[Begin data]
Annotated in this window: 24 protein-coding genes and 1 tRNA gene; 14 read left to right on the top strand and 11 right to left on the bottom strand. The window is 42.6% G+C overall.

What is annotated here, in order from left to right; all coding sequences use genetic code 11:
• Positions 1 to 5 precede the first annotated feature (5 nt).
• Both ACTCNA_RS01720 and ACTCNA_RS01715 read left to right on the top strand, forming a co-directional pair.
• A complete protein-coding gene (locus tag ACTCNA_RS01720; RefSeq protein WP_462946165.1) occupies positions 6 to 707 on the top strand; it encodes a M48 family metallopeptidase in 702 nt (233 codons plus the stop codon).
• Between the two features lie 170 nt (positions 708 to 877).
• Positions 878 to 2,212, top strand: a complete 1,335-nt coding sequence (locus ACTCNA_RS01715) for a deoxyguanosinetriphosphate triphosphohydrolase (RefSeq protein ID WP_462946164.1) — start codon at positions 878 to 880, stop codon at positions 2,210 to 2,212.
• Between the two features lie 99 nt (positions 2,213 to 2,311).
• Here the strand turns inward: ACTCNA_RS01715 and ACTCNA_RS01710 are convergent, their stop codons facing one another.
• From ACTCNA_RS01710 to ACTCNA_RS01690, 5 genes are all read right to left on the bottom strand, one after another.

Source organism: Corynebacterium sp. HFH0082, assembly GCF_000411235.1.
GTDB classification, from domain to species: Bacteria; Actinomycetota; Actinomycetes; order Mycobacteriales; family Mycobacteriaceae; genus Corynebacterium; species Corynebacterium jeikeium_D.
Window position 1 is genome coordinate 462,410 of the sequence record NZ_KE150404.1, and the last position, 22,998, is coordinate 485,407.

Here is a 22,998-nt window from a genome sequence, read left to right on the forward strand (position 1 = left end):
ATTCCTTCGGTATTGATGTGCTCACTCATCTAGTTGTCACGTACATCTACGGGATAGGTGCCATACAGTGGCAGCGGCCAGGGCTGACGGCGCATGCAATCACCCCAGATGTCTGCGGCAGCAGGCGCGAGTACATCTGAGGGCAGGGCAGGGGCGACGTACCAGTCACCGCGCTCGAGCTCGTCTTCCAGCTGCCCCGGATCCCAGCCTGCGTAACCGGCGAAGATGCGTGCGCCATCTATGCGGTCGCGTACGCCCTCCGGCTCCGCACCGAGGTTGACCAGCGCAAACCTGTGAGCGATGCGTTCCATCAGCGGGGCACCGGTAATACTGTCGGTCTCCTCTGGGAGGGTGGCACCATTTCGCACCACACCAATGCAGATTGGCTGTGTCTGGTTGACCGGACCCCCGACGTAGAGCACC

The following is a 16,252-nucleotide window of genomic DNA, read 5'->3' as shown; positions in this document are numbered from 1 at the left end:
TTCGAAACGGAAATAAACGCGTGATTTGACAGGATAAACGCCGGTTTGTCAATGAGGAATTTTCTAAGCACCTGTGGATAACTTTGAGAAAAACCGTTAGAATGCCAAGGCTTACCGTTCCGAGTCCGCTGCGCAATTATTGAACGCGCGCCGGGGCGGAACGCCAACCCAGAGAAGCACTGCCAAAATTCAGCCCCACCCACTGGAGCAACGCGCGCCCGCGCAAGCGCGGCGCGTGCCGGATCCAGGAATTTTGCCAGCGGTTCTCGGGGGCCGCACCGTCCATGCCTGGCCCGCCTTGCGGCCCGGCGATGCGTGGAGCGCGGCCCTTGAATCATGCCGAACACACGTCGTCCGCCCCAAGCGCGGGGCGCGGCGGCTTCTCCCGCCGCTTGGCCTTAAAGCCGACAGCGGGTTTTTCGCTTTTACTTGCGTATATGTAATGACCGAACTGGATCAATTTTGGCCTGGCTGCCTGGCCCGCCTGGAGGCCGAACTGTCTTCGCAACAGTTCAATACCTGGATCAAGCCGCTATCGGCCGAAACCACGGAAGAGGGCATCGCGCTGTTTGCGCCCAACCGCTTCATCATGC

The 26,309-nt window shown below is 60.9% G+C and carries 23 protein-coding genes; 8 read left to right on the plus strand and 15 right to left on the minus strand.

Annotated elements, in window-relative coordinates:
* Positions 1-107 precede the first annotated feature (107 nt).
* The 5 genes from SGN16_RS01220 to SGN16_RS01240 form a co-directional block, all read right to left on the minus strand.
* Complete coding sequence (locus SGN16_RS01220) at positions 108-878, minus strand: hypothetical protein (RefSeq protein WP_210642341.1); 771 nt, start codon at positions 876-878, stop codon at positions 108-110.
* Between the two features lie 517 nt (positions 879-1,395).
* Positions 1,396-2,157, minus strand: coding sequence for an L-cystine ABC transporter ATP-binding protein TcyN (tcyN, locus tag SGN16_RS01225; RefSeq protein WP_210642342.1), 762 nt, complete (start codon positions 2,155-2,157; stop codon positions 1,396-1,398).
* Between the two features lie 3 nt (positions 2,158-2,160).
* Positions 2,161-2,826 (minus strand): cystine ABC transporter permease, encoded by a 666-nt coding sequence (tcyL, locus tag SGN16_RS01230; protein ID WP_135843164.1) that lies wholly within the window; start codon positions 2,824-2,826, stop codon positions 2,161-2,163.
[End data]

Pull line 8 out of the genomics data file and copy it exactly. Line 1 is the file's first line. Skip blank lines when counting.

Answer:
• Between the two features lie 99 nt (positions 2,213 to 2,311).